Mutation analysis is a useful additional investigation but it is not as valuable as detailed clinical assessment in reducing risk estimates of developing a contralateral tumour in those with unilateral disease. Of seven patients without other features of NF2 at presentation only two (P1 and P3) had an identifiable mutation. Low mutation detection rates (40%-60%) have been reported several times.7-9 16 17Although the mutation detection rate is generally low it is of note that it was higher at five of 16 (31%) in sporadic unilateral patients compared with two of 11 (18%) in the sporadic patients who went on to develop bilateral disease. The high detection rate in the familial group (nine of 13; 70%) is in keeping with previous reports in which a significant (20%) difference was noted in the likelihood of detection between familial and sporadic patients with classic bilateral disease (55% and 36% respectively).18 We hypothesised that this difference is due to somatic mosaicism with the NF2 mutation being present in only a proportion of somatic cells. This was the case for patient P6 in whom the mutation was present in only 37% of lymphocytes.19 A mutation which is present in an insufficient proportion of cells to detect in lymphocyte DNA may nevertheless be found as an identical mutation in all tumours from the same patient (for example, case S9). In addition, previous mutation studies on tumours from those with unilateral vestibular schwannomas and other features of NF220 have shown that unless the modified criteria for NF2 are met such patients are unlikely to have a detectable NF2 mutation in blood even when both mutational events were detected in the tumour. Therefore, if mutation analysis is carried out on patients with unilateral vestibular schwannomas (with or without other features of NF2) analysis of tumour DNA is likely to be more reliable than lymphocytic DNA. However, most patients who do not fulfil modified criteria probably represent either chance associations or low level mosaicism, in which the risk of bilateral disease is small.

Of patients with vestibular schwannomas 4%-5%10 21 have NF2 and from our survey of patients with NF2, 12%-18% are likely to present initially with a unilateral tumour. Thus <1% of patients with unilateral vestibular schwannomas will go on to develop a contralateral tumour. However, of those presenting with a unilateral tumour in this series only seven of 45 had neither an affected parent with NF2 nor other tumours strongly suggestive of the condition. Therefore, after a careful clinical examination for cutaneous tumours and review of a cranial and upper cervical MR less than one in every 500 patients with an isolated unilateral vestibular schwannoma will develop a contralateral tumour.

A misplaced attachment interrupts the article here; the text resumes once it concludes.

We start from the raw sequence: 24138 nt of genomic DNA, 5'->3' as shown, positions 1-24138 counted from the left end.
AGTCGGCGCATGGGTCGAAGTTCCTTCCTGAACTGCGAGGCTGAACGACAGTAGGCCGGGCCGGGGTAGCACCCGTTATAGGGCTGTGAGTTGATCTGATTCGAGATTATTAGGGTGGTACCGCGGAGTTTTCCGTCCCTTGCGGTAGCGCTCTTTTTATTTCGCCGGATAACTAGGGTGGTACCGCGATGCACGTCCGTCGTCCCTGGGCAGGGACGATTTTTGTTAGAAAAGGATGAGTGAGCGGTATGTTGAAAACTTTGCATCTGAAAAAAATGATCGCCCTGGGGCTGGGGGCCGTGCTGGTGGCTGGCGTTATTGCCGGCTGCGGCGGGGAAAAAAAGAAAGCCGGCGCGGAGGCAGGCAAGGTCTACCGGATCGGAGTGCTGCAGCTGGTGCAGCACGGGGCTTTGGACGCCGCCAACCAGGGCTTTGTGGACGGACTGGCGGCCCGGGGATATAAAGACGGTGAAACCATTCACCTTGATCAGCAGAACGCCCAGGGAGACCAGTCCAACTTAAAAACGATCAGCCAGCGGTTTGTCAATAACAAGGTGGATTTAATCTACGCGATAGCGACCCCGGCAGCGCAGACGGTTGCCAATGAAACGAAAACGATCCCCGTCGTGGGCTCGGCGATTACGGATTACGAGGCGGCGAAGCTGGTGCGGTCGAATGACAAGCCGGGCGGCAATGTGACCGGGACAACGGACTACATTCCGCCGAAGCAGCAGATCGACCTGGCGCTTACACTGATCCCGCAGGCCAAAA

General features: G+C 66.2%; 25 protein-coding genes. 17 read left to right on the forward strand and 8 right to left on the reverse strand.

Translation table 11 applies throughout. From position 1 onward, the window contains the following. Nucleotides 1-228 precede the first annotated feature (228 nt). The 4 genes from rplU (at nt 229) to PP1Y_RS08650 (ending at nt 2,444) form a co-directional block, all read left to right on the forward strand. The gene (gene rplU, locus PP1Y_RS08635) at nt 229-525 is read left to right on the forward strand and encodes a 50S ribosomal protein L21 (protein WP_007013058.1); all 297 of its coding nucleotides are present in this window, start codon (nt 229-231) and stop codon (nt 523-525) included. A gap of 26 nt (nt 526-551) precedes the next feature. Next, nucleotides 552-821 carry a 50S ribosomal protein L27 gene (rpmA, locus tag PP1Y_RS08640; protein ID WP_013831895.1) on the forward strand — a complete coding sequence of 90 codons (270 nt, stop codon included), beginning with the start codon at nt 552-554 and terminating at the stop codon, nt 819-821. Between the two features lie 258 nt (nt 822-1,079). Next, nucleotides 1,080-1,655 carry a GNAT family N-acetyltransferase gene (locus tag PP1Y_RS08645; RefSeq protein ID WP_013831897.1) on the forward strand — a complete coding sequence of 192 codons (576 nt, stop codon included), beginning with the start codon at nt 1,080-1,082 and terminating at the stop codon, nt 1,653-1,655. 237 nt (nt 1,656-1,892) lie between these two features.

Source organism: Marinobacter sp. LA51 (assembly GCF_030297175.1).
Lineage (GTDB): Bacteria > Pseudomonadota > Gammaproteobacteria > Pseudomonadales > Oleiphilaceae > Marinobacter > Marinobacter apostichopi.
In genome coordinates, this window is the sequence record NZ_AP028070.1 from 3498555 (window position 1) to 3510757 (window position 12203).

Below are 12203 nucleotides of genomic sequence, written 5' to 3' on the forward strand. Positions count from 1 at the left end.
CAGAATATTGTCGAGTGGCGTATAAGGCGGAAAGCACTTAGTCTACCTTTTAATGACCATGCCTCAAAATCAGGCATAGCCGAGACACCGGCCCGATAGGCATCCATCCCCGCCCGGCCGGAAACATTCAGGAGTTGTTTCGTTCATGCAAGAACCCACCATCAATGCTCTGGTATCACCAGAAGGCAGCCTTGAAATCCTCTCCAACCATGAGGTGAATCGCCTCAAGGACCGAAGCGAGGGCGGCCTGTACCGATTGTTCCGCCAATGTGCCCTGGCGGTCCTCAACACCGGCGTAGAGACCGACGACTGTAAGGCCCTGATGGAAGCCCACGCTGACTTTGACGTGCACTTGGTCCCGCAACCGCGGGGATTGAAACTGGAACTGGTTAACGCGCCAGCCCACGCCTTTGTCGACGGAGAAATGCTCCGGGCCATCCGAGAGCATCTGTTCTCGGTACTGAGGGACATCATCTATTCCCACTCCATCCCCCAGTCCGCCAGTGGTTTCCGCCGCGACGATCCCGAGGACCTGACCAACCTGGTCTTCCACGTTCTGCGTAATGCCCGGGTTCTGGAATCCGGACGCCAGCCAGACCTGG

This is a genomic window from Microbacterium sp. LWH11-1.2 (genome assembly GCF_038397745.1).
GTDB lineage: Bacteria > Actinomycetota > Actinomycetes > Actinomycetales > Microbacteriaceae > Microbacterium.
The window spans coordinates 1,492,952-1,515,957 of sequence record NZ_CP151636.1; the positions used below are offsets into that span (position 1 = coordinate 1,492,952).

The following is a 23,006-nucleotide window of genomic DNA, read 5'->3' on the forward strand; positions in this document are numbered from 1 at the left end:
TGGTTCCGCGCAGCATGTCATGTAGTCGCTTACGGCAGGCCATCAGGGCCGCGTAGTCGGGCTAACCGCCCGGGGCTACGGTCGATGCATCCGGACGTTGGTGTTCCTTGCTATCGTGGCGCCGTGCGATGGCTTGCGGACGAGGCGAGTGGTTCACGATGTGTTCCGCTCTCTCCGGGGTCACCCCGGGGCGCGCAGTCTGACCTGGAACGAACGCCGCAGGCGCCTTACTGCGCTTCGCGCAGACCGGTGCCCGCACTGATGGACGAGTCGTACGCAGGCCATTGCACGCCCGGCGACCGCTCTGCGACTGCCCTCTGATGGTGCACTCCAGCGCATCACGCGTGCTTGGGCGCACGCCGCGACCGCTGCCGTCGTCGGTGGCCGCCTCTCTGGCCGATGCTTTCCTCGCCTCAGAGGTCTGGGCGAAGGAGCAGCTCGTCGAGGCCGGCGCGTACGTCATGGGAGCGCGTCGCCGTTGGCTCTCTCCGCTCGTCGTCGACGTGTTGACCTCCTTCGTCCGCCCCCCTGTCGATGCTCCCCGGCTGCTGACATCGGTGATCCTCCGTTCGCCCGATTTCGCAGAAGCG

It is possible to age stratify the risk of a patient with unilateral disease becoming bilateral. Table 5 shows the average risk of a patient with a vestibular schwannoma having NF2 for each decade of age at presentation.10 By taking 3% of this risk (18%; seven of 45) the chances of a patient developing a contralateral tumour can be derived (table 5). This does not allow for the possibility that not all our patients in table 2 would have eventually developed a contralateral tumour and that more subtle signs of NF2 may have been present at the initial presentation of some of the seven patients with apparently unilateral sporadic vestibular schwannomas. The real risk may, therefore, be even smaller.

Table 5

Average risk per decade of patients presenting with vestibular schwannoma having NF2


The risks for a patient presenting with a unilateral vestibular schwannoma developing bilateral disease are low. In patients over 35 years of age with no relevant family history and no other tumour features of NF2 the risks are insufficient to warrant further follow up for patient or family. A detailed cutaneous and ophthalmic examination in those under 35 years may detect further patients who require monitoring. Risks to young patients (<20 years old) can probably be further modified by molecular analysis of blood and, in particular, tumour material. Overall probably less than 2% of those with unilateral vestibular schwannoma at presentation require ongoing screening for themselves or their offspring.


This research has been funded by grants from the UK Neurofibromatosis Association, Medical Research Council and from the North West Regional Health Authority. We thank the many clinicians who have sent us details of their patients with NF2.